Support Grows to End 'Don't Ask, Don't Tell'

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U.S. President Barack Obama waves as he arrives at the 13th Annual National Dinner of the Human Right Campaign. Mr. Obama's comments could spark criticism from conservatives and some supporters who say the administration must set different priorities.

WASHINGTON -- Congress could be receptive to President Barack Obama's pledge to end a 16-year-old policy banning gay people from serving openly in the military, a top Democratic lawmaker said. The Pentagon also signaled openness to a change.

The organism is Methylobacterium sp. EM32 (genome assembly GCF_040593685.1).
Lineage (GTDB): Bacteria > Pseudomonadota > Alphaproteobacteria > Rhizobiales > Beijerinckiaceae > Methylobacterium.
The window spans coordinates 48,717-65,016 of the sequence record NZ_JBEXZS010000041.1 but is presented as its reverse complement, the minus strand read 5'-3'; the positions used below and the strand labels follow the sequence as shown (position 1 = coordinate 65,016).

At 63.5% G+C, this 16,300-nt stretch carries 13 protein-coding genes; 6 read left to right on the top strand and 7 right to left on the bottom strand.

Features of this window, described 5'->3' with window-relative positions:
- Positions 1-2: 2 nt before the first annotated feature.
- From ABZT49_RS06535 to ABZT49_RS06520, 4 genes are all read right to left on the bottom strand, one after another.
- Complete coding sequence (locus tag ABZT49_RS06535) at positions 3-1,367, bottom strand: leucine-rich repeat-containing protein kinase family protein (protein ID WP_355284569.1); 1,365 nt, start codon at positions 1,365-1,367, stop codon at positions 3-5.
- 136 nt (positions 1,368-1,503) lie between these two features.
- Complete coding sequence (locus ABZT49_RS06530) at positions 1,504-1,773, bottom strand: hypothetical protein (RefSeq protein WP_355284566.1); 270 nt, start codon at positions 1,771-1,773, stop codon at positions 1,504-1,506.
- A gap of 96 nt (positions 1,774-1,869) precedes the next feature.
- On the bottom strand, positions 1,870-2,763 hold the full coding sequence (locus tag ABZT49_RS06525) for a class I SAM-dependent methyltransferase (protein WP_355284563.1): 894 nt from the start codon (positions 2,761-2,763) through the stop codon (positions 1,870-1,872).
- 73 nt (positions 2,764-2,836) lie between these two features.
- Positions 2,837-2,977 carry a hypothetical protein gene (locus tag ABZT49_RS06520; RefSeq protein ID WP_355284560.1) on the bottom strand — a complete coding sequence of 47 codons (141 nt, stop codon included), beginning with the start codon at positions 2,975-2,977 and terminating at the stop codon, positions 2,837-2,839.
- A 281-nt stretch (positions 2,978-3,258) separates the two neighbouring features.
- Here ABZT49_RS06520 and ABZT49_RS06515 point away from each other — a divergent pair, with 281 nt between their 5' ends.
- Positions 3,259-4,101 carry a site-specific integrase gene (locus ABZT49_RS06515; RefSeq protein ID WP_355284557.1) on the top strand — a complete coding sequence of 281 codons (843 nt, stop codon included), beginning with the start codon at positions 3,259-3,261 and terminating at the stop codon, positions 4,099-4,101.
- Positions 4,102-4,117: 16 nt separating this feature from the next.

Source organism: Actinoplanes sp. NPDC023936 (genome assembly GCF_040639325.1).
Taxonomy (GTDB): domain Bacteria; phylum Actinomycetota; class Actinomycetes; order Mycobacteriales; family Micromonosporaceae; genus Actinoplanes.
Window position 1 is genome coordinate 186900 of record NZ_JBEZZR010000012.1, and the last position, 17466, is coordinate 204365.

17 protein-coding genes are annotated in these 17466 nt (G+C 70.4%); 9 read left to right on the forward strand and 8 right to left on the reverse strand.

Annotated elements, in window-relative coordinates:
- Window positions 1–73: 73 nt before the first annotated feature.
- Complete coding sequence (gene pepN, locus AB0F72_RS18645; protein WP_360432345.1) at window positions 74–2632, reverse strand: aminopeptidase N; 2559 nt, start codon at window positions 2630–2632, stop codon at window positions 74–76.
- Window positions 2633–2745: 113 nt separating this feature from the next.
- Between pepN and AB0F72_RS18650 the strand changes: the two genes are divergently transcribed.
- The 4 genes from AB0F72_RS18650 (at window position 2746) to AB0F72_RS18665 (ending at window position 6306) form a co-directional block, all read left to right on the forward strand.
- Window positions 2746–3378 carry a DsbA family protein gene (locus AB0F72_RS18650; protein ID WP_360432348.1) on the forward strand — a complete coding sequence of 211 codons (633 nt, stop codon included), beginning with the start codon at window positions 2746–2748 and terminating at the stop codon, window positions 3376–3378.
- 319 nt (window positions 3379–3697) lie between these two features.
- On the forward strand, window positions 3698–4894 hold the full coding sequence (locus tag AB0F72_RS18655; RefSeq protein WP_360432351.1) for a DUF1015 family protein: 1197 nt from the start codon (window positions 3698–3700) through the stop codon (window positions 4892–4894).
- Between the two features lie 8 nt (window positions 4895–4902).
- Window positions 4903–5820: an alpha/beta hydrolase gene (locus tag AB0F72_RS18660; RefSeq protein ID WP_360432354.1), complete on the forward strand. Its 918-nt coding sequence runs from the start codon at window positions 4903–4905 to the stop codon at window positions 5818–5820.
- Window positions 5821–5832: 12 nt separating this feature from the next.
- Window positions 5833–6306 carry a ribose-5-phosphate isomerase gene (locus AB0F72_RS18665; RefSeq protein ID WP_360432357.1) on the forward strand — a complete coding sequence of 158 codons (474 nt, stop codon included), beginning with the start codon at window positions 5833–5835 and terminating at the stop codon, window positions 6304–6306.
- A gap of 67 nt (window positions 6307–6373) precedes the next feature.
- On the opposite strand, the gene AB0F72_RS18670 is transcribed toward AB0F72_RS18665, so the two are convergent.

Speaking at a human-rights dinner in Washington Saturday, Mr. Obama pledged to end the "don't ask, don't tell" policy, which allows homosexuals to serve in the military as long as they don't disclose their sexual orientation or act on it. The president, who made a similar pledge during the campaign, didn't provide a timetable for reversing the policy.

Senate Armed Services Committee Chairman Carl Levin (D., Mich.) said it was now possible "to get a buy-in from the military" to end a policy opposed by gays and many liberals since it was passed by Congress in 1993. But Mr. Levin, appearing on NBC's "Meet the Press" on Sunday, cautioned that the effort had to be handled "with thoughtfulness and with care."

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